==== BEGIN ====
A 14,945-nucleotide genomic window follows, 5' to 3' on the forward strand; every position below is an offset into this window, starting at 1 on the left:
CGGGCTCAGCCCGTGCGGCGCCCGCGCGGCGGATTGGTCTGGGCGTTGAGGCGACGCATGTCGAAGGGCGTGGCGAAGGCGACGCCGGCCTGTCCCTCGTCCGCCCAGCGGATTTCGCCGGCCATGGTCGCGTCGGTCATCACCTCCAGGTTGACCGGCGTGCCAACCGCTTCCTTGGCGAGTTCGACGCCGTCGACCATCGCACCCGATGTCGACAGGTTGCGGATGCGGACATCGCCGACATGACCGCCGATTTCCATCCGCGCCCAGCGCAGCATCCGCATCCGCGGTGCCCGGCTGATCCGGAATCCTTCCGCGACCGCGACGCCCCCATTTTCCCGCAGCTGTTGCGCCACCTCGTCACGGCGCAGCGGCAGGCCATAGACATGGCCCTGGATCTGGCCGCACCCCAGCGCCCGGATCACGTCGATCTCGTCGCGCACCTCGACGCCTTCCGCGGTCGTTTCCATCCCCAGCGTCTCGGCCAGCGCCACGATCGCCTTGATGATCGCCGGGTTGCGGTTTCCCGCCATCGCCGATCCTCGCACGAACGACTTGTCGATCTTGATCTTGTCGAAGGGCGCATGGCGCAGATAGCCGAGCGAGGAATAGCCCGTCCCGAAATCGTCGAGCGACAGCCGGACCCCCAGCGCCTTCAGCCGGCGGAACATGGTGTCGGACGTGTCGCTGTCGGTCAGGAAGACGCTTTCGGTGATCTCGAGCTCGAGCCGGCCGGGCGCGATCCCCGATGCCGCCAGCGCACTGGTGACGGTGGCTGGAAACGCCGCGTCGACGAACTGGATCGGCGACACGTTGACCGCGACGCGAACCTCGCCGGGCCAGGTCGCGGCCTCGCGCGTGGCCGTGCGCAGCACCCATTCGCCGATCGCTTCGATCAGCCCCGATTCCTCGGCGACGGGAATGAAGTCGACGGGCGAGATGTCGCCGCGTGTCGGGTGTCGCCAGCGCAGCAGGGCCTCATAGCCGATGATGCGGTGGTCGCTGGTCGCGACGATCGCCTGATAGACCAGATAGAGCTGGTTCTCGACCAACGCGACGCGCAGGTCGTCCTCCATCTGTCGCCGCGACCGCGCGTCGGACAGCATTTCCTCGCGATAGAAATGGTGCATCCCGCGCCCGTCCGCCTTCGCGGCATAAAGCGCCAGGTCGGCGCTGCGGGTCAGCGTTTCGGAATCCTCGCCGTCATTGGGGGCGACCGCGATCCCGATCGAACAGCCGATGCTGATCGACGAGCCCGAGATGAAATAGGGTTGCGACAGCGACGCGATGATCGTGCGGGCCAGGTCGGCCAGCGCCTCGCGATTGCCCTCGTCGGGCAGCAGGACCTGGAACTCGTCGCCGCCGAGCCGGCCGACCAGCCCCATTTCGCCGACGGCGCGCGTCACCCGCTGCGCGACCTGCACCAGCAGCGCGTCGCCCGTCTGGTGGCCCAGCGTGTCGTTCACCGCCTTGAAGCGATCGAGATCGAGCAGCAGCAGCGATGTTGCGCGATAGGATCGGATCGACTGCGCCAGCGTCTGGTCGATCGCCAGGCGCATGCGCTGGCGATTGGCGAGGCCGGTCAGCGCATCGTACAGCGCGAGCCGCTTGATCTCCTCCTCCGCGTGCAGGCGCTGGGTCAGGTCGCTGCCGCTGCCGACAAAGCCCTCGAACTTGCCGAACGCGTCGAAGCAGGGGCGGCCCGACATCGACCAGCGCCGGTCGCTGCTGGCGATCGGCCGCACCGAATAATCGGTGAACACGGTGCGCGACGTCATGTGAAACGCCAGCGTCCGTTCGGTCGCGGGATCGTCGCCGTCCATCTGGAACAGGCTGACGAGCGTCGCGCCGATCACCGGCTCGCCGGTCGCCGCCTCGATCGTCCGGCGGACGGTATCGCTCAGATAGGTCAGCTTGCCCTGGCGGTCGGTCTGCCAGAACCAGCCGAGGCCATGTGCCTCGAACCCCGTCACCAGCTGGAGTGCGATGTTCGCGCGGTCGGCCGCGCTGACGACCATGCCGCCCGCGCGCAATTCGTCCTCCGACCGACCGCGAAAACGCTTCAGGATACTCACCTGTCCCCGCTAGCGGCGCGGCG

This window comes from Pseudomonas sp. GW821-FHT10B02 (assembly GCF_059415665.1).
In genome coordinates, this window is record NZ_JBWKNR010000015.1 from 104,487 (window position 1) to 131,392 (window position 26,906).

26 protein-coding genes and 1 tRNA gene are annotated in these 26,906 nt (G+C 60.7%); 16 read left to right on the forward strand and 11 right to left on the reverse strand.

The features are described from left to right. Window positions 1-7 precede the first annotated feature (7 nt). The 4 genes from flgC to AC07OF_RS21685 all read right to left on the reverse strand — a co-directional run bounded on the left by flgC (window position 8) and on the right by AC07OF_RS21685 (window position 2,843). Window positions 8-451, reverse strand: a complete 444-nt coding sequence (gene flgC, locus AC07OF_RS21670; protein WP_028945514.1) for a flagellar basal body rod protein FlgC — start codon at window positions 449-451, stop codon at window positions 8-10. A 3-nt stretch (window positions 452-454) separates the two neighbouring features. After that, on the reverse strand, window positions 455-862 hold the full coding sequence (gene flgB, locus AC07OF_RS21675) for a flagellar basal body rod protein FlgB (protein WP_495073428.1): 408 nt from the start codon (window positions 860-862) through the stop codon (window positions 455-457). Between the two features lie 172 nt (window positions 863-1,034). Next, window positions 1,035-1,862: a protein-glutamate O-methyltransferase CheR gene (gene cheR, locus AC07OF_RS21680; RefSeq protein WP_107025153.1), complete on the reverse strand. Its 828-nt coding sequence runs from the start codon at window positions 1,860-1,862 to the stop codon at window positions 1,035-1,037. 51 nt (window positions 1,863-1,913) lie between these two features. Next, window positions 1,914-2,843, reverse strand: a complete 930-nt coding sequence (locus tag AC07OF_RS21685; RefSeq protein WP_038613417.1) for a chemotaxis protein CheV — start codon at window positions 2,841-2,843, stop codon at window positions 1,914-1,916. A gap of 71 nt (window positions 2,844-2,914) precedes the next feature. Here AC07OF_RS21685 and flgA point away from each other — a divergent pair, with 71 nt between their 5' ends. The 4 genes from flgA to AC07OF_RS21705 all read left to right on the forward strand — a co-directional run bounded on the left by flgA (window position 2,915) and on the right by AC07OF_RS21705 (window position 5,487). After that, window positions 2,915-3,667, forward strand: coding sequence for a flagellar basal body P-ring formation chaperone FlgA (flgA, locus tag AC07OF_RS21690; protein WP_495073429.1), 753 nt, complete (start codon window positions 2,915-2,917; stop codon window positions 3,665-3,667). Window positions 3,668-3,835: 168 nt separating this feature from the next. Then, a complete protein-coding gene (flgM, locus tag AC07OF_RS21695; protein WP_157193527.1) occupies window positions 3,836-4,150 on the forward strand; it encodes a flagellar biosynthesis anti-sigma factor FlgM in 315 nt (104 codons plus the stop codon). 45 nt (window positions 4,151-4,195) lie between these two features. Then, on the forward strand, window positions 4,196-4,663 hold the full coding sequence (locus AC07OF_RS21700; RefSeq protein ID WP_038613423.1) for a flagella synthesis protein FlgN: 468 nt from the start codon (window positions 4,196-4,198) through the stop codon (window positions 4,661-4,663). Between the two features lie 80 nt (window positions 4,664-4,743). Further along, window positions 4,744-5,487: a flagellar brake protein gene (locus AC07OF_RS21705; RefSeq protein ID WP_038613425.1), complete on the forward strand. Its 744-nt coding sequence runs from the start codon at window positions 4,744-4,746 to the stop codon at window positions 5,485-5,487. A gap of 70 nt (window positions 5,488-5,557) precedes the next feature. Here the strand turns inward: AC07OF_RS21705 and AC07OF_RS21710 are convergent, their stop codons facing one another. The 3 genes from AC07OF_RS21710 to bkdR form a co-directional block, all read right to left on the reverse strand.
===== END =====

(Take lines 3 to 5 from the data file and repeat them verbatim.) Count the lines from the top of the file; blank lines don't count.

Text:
This window comes from Pseudomonas sp. GW821-FHT10B02 (assembly GCF_059415665.1).
In genome coordinates, this window is record NZ_JBWKNR010000015.1 from 104,487 (window position 1) to 131,392 (window position 26,906).

26 protein-coding genes and 1 tRNA gene are annotated in these 26,906 nt (G+C 60.7%); 16 read left to right on the forward strand and 11 right to left on the reverse strand.